WASHINGTON – President Joe Biden said on Wednesday he will begin withdrawing U.S. troops from Afghanistan to end America’s longest war, rejecting calls to keep forces in place to help resolve that nation’s grinding internal conflict.
In a White House speech, Biden set a deadline for withdrawing all 2,500 U.S. troops in Afghanistan by Sept. 11, exactly 20 years after the al Qaeda attacks on the United States that triggered the war. “We went to war with clear goals,” Biden said. “We achieved those objectives.”
ASHRAF GHANI, PRESIDENT, AFGHANISTAN
“The Islamic Republic of Afghanistan respects the U.S. decision and we will work with our U.S. partners to ensure a smooth transition. As we move into the next phase in our partnership, we will continue to work with our US/NATO partners in the ongoing peace efforts. Afghanistan’s proud security and defense forces are fully capable of defending its people and country, which they have been doing all along, and for which the Afghan nation will forever remain grateful.”
ZABIHULLAH MUJAHID, SPOKESMAN, THE TALIBAN
“The Islamic Emirate of Afghanistan seeks the withdrawal of all foreign forces from our homeland on the date specified in the Doha Agreement. If the agreement is adhered to, a pathway to addressing the remaining issues will also be found. If the agreement is breached and foreign forces fail to exit our country on the specified date, problems will certainly be compounded and those whom failed to comply with the agreement will be held liable.”
FORMER U.S. PRESIDENT BARACK OBAMA
“There will be very difficult challenges and further hardship ahead in Afghanistan, and the U.S. must remain engaged diplomatically and through our development efforts to support the Afghan people, particularly those who have taken extraordinary risks on behalf of human rights. But after nearly two decades of putting our troops in harm’s way, it is time to recognize that we have accomplished all that we can militarily, and that it’s time to bring our remaining troops home. I support President Biden’s bold leadership in building our nation at home and restoring our standing around the world.”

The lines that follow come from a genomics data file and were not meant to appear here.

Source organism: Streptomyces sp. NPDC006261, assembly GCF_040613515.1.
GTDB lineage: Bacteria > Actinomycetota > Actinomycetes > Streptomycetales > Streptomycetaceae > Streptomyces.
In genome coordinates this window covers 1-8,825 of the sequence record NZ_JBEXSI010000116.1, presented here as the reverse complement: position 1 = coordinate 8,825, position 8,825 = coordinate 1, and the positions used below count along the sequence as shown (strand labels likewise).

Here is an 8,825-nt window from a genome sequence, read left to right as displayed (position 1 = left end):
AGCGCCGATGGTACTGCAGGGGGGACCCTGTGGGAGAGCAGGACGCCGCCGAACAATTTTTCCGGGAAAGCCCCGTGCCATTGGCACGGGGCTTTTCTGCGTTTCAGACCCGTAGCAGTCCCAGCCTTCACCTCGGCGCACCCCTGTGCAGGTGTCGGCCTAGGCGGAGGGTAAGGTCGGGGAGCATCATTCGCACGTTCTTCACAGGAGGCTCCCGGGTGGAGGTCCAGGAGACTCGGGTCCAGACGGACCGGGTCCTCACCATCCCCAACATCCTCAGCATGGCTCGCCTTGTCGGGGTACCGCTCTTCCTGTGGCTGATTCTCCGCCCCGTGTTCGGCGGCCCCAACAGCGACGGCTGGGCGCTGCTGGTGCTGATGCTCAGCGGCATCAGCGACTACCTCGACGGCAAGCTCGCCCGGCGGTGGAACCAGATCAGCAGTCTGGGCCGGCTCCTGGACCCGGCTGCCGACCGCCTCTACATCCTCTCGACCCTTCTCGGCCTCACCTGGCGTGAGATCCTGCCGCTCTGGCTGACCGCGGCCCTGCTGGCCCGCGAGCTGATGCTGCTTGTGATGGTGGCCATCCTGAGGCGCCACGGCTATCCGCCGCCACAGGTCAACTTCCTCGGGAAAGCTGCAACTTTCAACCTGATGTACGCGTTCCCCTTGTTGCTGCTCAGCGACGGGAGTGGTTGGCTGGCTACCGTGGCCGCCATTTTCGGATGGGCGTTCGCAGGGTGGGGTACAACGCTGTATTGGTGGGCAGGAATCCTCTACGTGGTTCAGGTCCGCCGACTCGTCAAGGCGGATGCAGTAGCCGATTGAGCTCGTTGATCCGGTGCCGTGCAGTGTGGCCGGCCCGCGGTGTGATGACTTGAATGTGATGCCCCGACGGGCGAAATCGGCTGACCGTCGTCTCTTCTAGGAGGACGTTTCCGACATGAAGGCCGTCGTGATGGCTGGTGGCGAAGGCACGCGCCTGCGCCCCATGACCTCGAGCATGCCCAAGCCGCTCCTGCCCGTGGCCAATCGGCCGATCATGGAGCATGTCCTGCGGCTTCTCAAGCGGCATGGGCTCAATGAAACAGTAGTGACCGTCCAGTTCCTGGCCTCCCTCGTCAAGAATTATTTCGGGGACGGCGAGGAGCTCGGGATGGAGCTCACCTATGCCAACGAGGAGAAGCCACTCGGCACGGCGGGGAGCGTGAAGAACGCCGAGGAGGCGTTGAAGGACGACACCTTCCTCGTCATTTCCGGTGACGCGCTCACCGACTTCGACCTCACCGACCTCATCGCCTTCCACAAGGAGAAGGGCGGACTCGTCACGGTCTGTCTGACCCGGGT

U.S. SENATOR JEANNE SHAHEEN, DEMOCRAT, NEW HAMPSHIRE
“I’m very disappointed in the President’s decision to set a September deadline to walk away from Afghanistan. Although this decision was made in coordination with our allies, the U.S. has sacrificed too much to bring stability to Afghanistan to leave without verifiable assurances of a secure future.
“It undermines our commitment to the Afghan people, particularly Afghan women. I urge the Biden administration to make every effort between now and September to safeguard the progress made and support our partners in the formation of an inclusive, transitional government.”
ABDULLAH ABDULLAH, DIPLOMATIC OFFICIAL, AFGHANISTAN
“Now that there is an announcement on foreign troops withdrawal within several months, we need to find a way to coexist.
“We believe that there is no winner in Afghan conflicts and we hope the Taliban realize that too.”
U.S. SENATOR LINDSEY GRAHAM, REPUBLICAN, SOUTH CAROLINA
“What do we lose by pulling out? We lose that insurance policy against another 9/11.
“There’s no great outcomes, but this is the worst possible outcome – to pull out and hope that things will turn out well.
“With all due respect, President Biden, you have not ended the war. You have extended it.”
WILLIAM BURNS, DIRECTOR, U.S. CENTRAL INTELLIGENCE AGENCY
“When the time comes for the U.S. military to withdraw, the U.S. government’s ability to collect and act on threats will diminish. That’s simply a fact.”
JENS STOLTENBERG, SECRETARY-GENERAL, NORTH ATLANTIC TREATY ORGANIZATION (NATO)
“This is not an easy decision, and it entails risks. As I said for many months, we face a dilemma. Because the alternative to leaving in an orderly fashion is to be prepared for a long-term, open-ended military commitment with potentially more NATO troops.
“This is not the end of our relationship with Afghanistan but rather the start of a new chapter. NATO allies will continue to stand with the Afghan people but it is now for the Afghan people to build a sustainable peace that puts an end to violence.”
LLOYD AUSTIN, U.S. SECRETARY OF DEFENSE
“I can tell you this was an inclusive process, and their [U.S. military leaders’] voices were heard and their concerns taken into consideration as the president made his decision.”
MEHRUDDIN WASIQ, KABUL RESIDENT
“The Americans have not fulfilled their responsibility to Afghanistan. Their responsibility is to ensure a strong government, the rule of law, and democracy in Afghanistan and ensure that people’s concerns are allayed from terrorism, drugs, intervention by other countries. I think the U.S. should not leave (Afghanistan) until it has fulfilled its responsibilities.”
SAYED AHAD AZIZI, KABUL RESIDENT:
“Peace is the only thing that all people want but if foreign troops stay here, the realization of peace in Afghanistan will be impossible. Their presence will (continue) to cause problems.”